With hearing the recent news of local businesses, colleges, and even events shutting down in my town, the mind can wander as to what might be next. In my line of work as a mental health therapist, we’re constantly helping clients navigate through what’s going on in the news—whether national or local. I feel as if it’s a rite of passage when clients are brave and have the openness to talk about politics, religion, and even pandemics such as the coronavirus.

Our team has discussed appropriate protocol regarding precautionary measures we have to take for ourselves and in tandem with better supporting our clients due to the crises that is plaguing every news source. Many of us have attempted to contact our clients over the phones before they even leave their homes to check in with them about how they are doing with what’s going on, and highlighting if they are generally feeling sick that it’s okay to miss today or perform an over the phone session. Just as therapists attempt to highlight the emotional temperature gauge in the room to make sure clients are still there with them, we’re doing the same about the coronavirus, one day at a time.

A helpful tip that’s been keeping the conversation going for not only staff, but for my clients as well, is showing appreciation for everyone’s bravery in coming in every new day. The staff I work with have already shown me they are ready to be in the trenches as we feel we will probably be supporting clients throughout this identified pandemic by keeping our doors open to the public—so I try to thank members of my team for sticking it through this together.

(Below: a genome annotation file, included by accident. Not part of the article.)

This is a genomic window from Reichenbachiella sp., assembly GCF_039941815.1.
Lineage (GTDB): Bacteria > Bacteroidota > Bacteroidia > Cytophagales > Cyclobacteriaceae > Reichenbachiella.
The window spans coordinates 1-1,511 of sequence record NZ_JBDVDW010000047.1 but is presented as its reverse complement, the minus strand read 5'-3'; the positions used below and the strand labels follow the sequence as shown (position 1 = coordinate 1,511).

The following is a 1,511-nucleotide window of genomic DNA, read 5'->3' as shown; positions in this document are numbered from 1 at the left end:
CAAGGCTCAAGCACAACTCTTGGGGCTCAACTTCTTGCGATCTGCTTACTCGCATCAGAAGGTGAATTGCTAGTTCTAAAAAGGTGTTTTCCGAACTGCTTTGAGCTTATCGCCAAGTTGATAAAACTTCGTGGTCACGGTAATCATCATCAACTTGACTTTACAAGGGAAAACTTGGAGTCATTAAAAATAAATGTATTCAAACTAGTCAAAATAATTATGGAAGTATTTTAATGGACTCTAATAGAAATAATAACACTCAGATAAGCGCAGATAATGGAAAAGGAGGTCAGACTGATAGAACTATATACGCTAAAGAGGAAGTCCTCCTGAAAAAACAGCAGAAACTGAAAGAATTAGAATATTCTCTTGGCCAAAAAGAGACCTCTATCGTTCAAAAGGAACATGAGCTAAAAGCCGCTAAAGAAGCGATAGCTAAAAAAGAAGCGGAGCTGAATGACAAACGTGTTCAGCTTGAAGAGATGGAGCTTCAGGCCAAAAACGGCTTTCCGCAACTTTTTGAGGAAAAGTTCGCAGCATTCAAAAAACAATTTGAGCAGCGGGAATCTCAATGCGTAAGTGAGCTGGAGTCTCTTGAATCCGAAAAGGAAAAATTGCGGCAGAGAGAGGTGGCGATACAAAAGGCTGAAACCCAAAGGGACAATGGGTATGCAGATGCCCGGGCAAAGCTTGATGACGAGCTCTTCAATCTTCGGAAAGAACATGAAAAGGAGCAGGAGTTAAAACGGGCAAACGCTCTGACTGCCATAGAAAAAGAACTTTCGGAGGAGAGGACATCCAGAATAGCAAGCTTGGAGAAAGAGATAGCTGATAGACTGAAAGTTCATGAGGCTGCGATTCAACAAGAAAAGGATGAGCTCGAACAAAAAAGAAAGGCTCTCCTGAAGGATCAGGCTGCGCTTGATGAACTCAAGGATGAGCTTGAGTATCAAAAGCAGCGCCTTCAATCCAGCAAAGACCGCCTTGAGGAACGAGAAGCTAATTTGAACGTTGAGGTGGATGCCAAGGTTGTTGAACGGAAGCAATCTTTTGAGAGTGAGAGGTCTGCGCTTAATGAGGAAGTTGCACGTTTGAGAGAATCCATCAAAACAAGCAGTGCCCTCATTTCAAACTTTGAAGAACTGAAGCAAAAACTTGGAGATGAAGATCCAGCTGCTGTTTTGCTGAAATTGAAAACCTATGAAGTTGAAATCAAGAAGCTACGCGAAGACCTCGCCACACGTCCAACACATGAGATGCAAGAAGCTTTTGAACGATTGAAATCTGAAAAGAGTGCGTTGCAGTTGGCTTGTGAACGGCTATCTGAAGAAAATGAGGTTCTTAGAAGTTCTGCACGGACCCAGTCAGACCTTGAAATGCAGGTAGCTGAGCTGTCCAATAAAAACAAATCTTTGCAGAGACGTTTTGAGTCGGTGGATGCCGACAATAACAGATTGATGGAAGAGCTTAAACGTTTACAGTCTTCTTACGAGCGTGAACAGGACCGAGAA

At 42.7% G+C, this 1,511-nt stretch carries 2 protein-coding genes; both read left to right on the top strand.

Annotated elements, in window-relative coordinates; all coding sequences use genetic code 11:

Furthermore, as soon as I get the phone call from the front desk saying my client is here I tend to be more excited than usual. As I pull them back to my office I attempt to show them even more appreciation for coming in today. I’ll say something like, “I appreciate you coming in today, I’m told it hasn’t been easy for a lot of people to travel across town recently.” I’m noticing that many of my clients are eager to talk about their thoughts and feelings of what’s happening and this statement of appreciation seems to be helping. Once they are able to straighten out how they are experiencing the coronavirus, we continue business as usual.


  • Jacob Kountz

    Associate Marriage and Family Therapist

    My name is Jacob Kountz and I’m an Associate Marriage and Family Therapist and blogger at KernWellnessCounseling.com. Let me be clear, I struggle at being human. Like, what’s the right thing to do or even say in life’s random situations? Well, because I am a big believer in mental health, honest communication and finding ones' thriving life, I hope to answer these questions for myself along this journey. You are not your illness, you are a human looking to thrive by finding what wellness means to you. I am too. Fill free to reach out: KernWellnessCounseling.com | https://www.facebook.com/jacob.kountz